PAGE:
Zachary tells us that it’s a company that’s helping to solve the huge debt problem — not government debt, but personal and credit card debt. But first he has to tell us about “swipe fees.”
You’ve probably heard about swipe fees, because all the banks have been freaking out about the fact that they’re going to lose a lot of fee revenue thanks to crackdowns on the billions of tiny little fees they charge on credit card transactions. It all has to do with the oft-screamed-about “Durbin Amendment” to the Dodd-Frank Wall Street Reform bill. Here’s how Scheidt puts it:
“To say the Durbin Amendment is controversial would be a tremendous understatement…
“The amendment gives the Federal Reserve Board the power to put a cap on ‘swipe fees’ charged by credit card companies.
“I’m not talking about the fees consumers are charged. I’m talking about the fees merchants are charged when a consumer buys something with a credit card.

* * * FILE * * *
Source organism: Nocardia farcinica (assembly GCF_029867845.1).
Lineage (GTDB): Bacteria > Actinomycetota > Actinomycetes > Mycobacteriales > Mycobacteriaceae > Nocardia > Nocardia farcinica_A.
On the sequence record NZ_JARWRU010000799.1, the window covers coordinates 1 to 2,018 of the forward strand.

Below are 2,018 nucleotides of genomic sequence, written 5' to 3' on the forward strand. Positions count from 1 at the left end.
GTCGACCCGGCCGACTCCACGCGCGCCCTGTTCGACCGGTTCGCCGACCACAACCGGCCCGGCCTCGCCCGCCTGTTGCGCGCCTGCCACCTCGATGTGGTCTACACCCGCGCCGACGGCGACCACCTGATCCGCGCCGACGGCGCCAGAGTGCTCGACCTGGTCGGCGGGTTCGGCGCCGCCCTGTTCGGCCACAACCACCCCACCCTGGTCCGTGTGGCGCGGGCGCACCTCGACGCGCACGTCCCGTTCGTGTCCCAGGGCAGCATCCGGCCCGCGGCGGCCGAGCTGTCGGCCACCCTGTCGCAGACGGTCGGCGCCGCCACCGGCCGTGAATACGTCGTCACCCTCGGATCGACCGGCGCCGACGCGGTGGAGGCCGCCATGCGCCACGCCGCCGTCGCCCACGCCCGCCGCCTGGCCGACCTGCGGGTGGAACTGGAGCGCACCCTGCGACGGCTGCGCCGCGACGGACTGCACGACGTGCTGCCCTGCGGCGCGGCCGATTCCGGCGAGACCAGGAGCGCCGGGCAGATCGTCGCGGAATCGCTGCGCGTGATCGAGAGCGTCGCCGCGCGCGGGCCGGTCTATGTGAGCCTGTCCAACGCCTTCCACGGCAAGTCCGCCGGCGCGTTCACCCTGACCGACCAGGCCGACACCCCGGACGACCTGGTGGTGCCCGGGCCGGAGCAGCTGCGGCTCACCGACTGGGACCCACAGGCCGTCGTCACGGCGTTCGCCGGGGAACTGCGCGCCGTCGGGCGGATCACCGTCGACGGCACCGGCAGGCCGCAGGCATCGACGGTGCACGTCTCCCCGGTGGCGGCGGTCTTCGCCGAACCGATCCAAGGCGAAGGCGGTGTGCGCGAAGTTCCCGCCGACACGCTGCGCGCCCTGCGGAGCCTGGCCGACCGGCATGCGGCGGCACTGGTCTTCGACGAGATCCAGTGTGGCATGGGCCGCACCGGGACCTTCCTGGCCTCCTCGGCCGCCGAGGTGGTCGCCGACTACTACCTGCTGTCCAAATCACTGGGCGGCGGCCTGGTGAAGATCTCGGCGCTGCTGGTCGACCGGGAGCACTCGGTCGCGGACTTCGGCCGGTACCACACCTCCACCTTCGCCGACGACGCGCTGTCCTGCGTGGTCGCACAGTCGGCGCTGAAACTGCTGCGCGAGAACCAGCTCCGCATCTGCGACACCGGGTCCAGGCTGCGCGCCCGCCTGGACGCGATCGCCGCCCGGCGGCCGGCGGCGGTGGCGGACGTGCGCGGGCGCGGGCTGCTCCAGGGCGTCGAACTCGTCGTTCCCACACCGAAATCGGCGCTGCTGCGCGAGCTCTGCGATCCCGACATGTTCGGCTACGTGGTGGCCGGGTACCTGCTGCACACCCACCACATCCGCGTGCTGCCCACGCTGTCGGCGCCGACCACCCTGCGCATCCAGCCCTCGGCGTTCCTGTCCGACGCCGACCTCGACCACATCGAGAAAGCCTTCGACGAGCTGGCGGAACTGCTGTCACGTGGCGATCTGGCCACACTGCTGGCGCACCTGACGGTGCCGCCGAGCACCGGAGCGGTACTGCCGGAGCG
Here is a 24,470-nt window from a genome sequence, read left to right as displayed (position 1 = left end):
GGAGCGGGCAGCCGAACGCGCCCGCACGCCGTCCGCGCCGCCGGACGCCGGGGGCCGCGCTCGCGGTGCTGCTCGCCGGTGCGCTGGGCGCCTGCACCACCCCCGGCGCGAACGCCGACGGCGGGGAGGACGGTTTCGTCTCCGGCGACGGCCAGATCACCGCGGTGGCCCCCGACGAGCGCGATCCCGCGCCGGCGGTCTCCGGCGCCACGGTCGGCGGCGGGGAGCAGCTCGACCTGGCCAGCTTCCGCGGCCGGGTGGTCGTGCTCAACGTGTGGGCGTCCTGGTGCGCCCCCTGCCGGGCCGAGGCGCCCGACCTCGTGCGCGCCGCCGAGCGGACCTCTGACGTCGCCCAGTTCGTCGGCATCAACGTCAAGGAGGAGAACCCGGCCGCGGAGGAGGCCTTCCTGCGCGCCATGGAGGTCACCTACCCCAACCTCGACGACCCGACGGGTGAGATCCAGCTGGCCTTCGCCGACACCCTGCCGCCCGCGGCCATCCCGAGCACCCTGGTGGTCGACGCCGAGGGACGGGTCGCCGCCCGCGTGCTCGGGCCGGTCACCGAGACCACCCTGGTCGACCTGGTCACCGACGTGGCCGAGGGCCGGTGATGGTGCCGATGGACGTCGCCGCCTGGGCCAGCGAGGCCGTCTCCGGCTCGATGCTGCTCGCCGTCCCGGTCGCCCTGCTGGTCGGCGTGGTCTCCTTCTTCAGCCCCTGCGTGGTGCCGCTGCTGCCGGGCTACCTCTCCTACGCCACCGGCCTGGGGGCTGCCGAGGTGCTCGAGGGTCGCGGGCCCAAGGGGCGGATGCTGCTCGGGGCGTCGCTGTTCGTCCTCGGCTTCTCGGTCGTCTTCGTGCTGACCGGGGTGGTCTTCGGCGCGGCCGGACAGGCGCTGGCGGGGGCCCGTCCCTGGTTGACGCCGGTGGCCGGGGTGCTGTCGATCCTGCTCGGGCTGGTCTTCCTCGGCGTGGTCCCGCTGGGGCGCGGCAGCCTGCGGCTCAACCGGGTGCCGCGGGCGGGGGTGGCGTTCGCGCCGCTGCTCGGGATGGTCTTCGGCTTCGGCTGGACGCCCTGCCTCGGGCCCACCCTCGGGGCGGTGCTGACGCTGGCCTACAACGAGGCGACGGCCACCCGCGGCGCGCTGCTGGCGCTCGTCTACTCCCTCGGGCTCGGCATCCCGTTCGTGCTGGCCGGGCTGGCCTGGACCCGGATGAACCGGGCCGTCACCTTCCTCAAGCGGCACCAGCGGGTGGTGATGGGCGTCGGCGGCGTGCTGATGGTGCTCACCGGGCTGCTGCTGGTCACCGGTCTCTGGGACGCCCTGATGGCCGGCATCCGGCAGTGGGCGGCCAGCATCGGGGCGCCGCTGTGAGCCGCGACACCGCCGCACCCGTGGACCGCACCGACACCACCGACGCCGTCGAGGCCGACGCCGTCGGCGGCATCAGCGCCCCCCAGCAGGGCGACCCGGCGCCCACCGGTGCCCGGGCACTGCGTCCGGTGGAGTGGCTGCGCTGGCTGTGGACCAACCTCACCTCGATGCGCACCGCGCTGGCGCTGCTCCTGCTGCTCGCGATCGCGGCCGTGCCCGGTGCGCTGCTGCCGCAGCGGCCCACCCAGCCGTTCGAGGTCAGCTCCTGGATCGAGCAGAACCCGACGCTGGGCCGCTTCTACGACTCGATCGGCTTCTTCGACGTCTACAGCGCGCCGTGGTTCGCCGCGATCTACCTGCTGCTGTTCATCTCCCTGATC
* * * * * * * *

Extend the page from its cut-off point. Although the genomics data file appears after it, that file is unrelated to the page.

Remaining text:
“For example, let’s say you go to the store, buy groceries and pay with a Visa credit card.
“Visa charges the grocery store a fee known as a swipe fee. In fact, Visa charges the merchant a fee on every credit card transaction… somewhere in the neighborhood of 2.5% of the transaction.
“Originally, the fee was supposed to cover fraud and network costs. But of course, Visa and MasterCard have turned the fees into a substantial source of revenue.
“In fact, according to U.S. News and World Report, the ‘swipe fee’ business has exploded to a $48 billion per year industry.
“The Durbin Amendment cuts the fee… by more than 50%!
“Bad news for Visa and MasterCard, who are going to lose billions every year, according to Fortune magazine.
“But very good news for the company I’m tracking today.
“That’s because the Durbin Amendment EXCLUDES this tiny company from the ‘swipe fee’ cap.”
So that sounds good, right? What, then, does this company do?